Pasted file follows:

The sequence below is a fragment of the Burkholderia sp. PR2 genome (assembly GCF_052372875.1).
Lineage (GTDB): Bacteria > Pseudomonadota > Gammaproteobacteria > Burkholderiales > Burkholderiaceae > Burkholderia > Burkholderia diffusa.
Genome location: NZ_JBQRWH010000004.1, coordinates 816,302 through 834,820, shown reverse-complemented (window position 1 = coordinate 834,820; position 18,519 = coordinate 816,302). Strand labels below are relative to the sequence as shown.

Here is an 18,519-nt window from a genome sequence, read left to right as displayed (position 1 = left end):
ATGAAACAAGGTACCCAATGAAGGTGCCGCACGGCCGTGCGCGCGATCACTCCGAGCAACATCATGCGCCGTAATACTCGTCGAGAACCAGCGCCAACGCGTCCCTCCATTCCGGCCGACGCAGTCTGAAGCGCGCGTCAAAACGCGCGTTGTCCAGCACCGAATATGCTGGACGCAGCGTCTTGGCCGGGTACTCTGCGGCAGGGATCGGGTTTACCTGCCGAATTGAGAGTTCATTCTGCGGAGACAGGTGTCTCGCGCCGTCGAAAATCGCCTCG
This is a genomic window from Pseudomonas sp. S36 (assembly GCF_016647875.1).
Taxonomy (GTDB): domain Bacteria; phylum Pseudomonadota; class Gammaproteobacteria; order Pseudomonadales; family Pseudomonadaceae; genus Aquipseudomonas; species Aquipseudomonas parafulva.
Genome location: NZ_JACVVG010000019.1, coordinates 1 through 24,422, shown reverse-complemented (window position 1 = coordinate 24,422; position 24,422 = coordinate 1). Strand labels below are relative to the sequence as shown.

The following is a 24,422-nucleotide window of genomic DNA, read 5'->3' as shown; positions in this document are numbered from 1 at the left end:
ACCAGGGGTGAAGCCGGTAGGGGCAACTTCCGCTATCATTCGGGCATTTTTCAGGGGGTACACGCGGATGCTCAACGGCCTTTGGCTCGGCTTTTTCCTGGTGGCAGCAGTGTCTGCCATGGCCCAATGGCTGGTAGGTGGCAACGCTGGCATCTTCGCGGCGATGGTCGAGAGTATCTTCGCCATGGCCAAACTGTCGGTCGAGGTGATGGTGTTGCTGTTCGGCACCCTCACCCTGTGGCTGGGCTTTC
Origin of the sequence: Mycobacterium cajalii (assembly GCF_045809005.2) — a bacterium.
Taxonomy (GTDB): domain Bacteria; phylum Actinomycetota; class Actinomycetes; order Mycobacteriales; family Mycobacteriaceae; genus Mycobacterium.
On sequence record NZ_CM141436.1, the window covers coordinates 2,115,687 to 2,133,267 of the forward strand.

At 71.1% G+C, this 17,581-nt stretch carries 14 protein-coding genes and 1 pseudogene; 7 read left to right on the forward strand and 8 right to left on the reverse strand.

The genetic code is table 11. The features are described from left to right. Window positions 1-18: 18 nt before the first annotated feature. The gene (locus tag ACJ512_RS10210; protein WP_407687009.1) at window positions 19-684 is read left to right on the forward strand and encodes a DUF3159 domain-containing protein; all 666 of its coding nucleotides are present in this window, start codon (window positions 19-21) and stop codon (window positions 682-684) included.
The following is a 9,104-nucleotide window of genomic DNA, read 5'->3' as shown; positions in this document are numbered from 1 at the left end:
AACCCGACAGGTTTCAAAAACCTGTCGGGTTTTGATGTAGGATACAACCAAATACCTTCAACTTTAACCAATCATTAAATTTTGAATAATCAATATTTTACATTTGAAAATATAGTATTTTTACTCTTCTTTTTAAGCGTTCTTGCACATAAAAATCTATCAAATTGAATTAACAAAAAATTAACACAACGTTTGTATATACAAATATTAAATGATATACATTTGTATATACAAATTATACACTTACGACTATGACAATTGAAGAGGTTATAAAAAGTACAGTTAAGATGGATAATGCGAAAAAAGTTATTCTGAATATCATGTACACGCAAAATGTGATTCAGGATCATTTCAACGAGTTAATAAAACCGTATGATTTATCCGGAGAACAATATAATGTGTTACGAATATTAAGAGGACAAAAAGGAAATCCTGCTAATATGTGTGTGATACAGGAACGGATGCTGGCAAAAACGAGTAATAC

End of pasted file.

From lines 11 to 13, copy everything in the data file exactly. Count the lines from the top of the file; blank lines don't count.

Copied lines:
Origin of the sequence: Mycobacterium cajalii (assembly GCF_045809005.2) — a bacterium.
Taxonomy (GTDB): domain Bacteria; phylum Actinomycetota; class Actinomycetes; order Mycobacteriales; family Mycobacteriaceae; genus Mycobacterium.
On sequence record NZ_CM141436.1, the window covers coordinates 2,115,687 to 2,133,267 of the forward strand.